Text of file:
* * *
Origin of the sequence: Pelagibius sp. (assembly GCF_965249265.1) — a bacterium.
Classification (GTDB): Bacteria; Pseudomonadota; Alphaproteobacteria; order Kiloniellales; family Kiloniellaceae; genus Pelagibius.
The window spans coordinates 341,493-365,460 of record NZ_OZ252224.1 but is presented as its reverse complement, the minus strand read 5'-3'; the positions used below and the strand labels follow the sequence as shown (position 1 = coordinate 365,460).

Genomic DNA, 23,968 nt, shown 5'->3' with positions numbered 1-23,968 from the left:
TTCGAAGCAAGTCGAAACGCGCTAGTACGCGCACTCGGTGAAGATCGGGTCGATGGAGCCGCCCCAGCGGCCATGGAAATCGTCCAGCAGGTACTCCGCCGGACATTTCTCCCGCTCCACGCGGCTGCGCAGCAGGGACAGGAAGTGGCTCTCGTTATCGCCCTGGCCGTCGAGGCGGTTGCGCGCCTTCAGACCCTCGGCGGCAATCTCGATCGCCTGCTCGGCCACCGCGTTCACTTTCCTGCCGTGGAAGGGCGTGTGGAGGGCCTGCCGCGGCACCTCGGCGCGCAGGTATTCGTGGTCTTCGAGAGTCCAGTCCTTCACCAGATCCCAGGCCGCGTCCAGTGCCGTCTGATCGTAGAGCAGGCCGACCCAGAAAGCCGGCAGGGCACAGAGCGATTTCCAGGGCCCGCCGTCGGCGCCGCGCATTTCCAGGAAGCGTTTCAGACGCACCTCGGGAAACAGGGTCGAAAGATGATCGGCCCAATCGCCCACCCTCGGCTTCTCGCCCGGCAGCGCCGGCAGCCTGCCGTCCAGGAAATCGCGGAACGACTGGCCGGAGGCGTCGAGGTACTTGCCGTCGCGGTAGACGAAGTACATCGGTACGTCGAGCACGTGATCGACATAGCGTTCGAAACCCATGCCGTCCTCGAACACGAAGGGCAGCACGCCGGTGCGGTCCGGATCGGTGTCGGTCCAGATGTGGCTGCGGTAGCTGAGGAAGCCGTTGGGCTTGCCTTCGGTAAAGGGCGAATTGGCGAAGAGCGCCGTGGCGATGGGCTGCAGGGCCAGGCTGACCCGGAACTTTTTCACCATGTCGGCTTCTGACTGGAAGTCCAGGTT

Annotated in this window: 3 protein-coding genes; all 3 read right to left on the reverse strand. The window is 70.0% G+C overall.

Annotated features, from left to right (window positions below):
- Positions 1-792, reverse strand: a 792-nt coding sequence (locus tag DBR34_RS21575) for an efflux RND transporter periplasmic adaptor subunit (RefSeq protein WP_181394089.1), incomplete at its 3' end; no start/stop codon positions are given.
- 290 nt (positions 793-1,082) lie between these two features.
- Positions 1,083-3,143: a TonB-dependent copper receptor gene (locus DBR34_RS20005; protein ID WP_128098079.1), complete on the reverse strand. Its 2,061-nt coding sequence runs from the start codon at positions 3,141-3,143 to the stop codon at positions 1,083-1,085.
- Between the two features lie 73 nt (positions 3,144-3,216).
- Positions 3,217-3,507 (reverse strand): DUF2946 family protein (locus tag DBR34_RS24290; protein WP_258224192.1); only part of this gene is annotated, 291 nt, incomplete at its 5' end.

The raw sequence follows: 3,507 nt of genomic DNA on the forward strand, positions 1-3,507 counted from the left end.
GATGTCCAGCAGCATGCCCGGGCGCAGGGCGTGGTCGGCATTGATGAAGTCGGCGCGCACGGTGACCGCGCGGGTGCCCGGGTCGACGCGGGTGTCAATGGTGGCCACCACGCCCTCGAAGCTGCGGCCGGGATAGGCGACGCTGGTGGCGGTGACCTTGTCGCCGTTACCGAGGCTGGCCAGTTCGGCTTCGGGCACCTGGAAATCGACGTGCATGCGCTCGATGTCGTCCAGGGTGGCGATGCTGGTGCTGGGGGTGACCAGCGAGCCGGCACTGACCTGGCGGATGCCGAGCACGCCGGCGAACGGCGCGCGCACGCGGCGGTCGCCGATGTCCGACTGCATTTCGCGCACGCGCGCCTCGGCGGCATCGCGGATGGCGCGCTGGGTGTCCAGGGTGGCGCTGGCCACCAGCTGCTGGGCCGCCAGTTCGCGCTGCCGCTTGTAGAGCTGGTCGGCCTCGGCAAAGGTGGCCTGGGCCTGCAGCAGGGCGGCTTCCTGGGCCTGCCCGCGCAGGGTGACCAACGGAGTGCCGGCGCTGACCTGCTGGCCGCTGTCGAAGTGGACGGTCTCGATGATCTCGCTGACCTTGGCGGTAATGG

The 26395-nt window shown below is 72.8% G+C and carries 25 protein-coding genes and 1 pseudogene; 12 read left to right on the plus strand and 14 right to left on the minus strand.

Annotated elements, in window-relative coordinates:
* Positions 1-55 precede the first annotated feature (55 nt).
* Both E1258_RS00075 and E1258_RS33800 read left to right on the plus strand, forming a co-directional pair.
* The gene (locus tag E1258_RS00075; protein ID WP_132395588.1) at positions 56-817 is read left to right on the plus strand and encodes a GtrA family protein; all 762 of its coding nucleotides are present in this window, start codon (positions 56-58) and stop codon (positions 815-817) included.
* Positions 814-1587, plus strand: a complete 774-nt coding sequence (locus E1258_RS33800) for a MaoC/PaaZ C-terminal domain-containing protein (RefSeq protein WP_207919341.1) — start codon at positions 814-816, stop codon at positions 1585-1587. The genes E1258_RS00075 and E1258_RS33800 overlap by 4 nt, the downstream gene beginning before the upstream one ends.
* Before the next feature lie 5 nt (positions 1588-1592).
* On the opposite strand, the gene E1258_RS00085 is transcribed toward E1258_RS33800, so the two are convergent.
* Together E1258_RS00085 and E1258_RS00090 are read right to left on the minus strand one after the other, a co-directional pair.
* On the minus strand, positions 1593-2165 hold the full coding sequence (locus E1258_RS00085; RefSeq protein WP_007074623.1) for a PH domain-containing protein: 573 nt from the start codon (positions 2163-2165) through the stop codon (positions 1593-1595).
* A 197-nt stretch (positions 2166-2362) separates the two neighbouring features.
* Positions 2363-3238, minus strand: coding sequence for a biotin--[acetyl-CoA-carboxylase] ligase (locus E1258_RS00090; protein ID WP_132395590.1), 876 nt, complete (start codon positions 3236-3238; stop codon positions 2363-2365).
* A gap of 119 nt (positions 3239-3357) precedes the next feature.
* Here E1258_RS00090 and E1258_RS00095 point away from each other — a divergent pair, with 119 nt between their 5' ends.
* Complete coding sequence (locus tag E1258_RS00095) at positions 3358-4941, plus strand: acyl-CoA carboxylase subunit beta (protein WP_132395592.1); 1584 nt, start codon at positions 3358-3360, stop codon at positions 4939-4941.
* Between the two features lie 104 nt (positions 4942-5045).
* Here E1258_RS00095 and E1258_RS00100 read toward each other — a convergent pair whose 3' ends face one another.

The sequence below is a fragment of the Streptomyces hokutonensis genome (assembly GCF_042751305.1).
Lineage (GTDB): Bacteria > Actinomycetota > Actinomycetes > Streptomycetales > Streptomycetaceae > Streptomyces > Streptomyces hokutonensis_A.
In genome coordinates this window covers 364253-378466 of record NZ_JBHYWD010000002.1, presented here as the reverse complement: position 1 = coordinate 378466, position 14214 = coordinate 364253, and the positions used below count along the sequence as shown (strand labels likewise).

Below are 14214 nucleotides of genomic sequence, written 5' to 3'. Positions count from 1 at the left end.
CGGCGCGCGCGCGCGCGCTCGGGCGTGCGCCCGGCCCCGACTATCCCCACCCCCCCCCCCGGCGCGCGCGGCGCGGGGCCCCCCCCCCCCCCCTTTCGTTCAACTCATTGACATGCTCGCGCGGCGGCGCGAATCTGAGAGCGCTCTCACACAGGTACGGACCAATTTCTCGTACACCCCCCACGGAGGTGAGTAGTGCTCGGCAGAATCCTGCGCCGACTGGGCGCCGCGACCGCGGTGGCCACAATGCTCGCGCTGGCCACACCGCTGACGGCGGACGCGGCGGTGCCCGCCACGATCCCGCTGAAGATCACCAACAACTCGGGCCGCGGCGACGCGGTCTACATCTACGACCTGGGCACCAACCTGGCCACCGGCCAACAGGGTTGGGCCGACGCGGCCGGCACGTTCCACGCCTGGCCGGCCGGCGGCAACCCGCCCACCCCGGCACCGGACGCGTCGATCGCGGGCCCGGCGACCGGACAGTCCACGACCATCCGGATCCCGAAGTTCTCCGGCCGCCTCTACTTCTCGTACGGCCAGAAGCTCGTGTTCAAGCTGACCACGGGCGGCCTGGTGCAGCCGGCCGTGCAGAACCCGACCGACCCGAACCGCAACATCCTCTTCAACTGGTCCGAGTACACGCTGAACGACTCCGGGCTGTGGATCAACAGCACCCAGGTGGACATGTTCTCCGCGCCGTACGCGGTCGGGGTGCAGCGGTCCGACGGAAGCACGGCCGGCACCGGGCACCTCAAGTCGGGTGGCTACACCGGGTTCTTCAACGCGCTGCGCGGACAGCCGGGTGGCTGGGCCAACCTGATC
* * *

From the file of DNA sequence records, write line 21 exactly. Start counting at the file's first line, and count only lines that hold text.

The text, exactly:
* Before the next feature lie 5 nt (positions 1588-1592).